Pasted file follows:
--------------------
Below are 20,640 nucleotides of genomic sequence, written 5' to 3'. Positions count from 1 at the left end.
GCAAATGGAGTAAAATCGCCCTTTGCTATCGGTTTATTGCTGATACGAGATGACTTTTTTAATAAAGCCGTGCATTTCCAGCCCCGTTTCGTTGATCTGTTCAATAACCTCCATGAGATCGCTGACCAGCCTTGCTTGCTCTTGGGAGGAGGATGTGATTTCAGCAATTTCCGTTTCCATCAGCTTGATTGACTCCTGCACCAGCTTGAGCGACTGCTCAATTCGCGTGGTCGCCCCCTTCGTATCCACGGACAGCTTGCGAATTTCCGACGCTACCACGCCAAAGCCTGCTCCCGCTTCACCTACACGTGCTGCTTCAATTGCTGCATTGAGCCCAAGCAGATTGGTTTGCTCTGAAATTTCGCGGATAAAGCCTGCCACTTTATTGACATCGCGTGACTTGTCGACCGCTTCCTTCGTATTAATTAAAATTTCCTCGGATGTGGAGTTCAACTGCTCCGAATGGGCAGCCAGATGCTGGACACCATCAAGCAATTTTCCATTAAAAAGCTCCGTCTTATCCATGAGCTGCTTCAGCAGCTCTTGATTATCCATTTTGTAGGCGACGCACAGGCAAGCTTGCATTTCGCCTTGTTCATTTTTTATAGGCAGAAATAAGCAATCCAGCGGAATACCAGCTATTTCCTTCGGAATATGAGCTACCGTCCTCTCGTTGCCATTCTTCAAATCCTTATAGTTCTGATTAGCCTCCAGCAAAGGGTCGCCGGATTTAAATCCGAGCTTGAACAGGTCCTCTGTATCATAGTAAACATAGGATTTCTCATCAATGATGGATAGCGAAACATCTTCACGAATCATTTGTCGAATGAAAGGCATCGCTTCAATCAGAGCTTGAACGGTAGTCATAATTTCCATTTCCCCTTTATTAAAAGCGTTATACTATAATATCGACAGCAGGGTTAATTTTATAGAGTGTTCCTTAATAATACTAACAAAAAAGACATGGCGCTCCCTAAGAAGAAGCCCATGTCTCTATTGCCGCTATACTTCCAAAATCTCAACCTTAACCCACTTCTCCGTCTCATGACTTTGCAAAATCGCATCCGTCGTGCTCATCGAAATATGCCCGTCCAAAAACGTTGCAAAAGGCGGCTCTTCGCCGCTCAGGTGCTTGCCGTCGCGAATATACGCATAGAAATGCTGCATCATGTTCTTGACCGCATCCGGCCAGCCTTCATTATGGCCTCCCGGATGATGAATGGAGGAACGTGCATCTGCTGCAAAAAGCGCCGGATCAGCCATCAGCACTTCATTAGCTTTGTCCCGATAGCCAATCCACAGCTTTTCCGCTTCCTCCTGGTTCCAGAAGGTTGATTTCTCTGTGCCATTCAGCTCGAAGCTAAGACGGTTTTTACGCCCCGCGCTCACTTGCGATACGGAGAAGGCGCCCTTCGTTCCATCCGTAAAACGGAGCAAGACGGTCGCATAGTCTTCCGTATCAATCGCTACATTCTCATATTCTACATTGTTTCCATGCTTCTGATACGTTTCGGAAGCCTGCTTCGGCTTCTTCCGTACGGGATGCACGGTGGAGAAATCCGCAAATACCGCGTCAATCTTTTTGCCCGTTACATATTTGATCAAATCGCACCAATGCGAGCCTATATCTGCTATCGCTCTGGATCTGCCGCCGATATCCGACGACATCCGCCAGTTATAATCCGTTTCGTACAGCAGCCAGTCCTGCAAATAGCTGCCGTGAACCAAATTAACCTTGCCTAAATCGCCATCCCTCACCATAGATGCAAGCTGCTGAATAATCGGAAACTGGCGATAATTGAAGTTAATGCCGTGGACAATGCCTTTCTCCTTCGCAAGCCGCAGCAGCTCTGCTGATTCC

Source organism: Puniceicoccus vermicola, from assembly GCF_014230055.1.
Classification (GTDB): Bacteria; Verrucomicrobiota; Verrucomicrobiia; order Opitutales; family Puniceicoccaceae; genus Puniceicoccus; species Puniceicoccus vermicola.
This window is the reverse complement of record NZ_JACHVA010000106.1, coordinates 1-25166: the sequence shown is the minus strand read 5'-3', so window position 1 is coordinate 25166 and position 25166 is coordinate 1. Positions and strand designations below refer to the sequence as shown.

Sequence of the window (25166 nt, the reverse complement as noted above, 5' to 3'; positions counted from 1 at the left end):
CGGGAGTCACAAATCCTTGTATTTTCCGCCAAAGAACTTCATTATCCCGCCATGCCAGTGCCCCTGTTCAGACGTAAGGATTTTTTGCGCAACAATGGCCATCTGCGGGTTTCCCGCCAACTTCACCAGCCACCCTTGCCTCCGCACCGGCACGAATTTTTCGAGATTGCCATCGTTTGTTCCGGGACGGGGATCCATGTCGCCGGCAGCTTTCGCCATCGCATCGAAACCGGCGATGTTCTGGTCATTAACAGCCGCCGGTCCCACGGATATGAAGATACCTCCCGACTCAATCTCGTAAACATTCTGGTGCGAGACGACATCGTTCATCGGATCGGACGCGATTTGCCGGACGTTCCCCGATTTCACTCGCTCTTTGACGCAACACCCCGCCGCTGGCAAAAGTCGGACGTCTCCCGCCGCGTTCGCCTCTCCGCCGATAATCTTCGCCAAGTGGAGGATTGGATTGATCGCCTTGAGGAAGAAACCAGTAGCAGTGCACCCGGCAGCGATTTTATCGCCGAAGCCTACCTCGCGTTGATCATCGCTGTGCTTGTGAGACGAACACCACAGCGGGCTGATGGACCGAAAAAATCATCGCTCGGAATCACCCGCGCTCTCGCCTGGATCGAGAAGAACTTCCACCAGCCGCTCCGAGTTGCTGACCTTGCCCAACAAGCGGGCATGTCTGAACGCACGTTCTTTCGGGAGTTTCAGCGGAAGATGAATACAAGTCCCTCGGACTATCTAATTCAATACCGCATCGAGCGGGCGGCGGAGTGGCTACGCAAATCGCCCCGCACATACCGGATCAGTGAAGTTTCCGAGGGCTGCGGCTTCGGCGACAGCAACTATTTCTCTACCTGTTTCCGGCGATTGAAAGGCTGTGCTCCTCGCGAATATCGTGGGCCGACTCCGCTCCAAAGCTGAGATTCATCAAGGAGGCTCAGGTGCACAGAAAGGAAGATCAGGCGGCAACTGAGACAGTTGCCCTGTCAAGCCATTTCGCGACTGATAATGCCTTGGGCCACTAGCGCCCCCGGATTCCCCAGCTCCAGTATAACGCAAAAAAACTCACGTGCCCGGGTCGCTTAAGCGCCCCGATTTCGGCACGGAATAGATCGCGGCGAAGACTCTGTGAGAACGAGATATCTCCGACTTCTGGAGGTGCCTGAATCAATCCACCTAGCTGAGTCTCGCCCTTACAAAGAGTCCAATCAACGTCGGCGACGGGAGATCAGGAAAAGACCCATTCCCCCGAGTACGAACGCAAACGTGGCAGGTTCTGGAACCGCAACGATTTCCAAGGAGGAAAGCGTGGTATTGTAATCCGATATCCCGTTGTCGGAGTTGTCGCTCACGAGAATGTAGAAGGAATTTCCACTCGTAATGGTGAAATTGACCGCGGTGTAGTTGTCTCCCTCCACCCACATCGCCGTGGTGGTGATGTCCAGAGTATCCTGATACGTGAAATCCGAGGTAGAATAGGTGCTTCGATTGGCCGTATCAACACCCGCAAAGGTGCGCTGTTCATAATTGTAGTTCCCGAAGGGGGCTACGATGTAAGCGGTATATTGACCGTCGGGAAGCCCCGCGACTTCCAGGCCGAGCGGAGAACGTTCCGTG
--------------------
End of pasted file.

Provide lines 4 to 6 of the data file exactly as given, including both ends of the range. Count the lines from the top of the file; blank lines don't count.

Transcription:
Classification (GTDB): Bacteria; Verrucomicrobiota; Verrucomicrobiia; order Opitutales; family Puniceicoccaceae; genus Puniceicoccus; species Puniceicoccus vermicola.
This window is the reverse complement of record NZ_JACHVA010000106.1, coordinates 1-25166: the sequence shown is the minus strand read 5'-3', so window position 1 is coordinate 25166 and position 25166 is coordinate 1. Positions and strand designations below refer to the sequence as shown.

Sequence of the window (25166 nt, the reverse complement as noted above, 5' to 3'; positions counted from 1 at the left end):